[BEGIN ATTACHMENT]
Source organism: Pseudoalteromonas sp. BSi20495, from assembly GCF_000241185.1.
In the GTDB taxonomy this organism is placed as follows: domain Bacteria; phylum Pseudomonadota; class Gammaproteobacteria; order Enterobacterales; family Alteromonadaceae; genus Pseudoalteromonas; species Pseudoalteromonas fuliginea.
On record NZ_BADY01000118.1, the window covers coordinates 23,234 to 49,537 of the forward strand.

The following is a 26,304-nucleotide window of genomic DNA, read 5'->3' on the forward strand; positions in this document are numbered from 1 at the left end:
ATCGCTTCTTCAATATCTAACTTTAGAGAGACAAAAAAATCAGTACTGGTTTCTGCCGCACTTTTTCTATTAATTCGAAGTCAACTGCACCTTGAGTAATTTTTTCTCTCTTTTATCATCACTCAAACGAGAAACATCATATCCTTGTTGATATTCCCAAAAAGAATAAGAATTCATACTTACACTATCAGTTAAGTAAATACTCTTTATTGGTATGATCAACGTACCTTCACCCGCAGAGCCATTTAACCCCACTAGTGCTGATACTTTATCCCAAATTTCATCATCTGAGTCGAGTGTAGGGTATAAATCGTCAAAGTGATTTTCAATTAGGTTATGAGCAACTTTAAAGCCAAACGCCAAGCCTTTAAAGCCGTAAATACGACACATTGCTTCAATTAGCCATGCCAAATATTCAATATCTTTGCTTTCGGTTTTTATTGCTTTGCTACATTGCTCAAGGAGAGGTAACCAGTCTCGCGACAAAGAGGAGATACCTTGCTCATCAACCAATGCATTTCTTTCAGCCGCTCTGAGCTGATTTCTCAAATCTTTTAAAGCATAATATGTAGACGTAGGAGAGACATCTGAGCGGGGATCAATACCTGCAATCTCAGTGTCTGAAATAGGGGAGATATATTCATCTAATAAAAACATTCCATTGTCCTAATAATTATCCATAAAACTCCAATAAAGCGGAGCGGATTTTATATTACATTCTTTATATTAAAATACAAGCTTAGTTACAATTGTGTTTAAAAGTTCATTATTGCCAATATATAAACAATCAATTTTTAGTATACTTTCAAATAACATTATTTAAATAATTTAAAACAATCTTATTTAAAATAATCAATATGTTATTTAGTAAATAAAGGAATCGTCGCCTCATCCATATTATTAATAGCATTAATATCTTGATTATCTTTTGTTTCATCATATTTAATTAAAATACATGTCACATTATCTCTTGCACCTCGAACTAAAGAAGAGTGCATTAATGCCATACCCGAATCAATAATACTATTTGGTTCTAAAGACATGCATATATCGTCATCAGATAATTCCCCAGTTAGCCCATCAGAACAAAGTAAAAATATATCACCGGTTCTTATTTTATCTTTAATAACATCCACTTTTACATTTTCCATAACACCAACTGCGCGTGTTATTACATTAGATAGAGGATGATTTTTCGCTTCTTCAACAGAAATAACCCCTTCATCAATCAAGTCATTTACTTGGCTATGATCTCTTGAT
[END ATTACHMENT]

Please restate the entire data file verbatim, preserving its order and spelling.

Source organism: Pseudoalteromonas sp. BSi20495, from assembly GCF_000241185.1.
In the GTDB taxonomy this organism is placed as follows: domain Bacteria; phylum Pseudomonadota; class Gammaproteobacteria; order Enterobacterales; family Alteromonadaceae; genus Pseudoalteromonas; species Pseudoalteromonas fuliginea.
On record NZ_BADY01000118.1, the window covers coordinates 23,234 to 49,537 of the forward strand.

The following is a 26,304-nucleotide window of genomic DNA, read 5'->3' on the forward strand; positions in this document are numbered from 1 at the left end:
ATCGCTTCTTCAATATCTAACTTTAGAGAGACAAAAAAATCAGTACTGGTTTCTGCCGCACTTTTTCTATTAATTCGAAGTCAACTGCACCTTGAGTAATTTTTTCTCTCTTTTATCATCACTCAAACGAGAAACATCATATCCTTGTTGATATTCCCAAAAAGAATAAGAATTCATACTTACACTATCAGTTAAGTAAATACTCTTTATTGGTATGATCAACGTACCTTCACCCGCAGAGCCATTTAACCCCACTAGTGCTGATACTTTATCCCAAATTTCATCATCTGAGTCGAGTGTAGGGTATAAATCGTCAAAGTGATTTTCAATTAGGTTATGAGCAACTTTAAAGCCAAACGCCAAGCCTTTAAAGCCGTAAATACGACACATTGCTTCAATTAGCCATGCCAAATATTCAATATCTTTGCTTTCGGTTTTTATTGCTTTGCTACATTGCTCAAGGAGAGGTAACCAGTCTCGCGACAAAGAGGAGATACCTTGCTCATCAACCAATGCATTTCTTTCAGCCGCTCTGAGCTGATTTCTCAAATCTTTTAAAGCATAATATGTAGACGTAGGAGAGACATCTGAGCGGGGATCAATACCTGCAATCTCAGTGTCTGAAATAGGGGAGATATATTCATCTAATAAAAACATTCCATTGTCCTAATAATTATCCATAAAACTCCAATAAAGCGGAGCGGATTTTATATTACATTCTTTATATTAAAATACAAGCTTAGTTACAATTGTGTTTAAAAGTTCATTATTGCCAATATATAAACAATCAATTTTTAGTATACTTTCAAATAACATTATTTAAATAATTTAAAACAATCTTATTTAAAATAATCAATATGTTATTTAGTAAATAAAGGAATCGTCGCCTCATCCATATTATTAATAGCATTAATATCTTGATTATCTTTTGTTTCATCATATTTAATTAAAATACATGTCACATTATCTCTTGCACCTCGAACTAAAGAAGAGTGCATTAATGCCATACCCGAATCAATAATACTATTTGGTTCTAAAGACATGCATATATCGTCATCAGATAATTCCCCAGTTAGCCCATCAGAACAAAGTAAAAATATATCACCGGTTCTTATTTTATCTTTAATAACATCCACTTTTACATTTTCCATAACACCAACTGCGCGTGTTATTACATTAGATAGAGGATGATTTTTCGCTTCTTCAACAGAAATAACCCCTTCATCAATCAAGTCATTTACTTGGCTATGATCTCTTGAT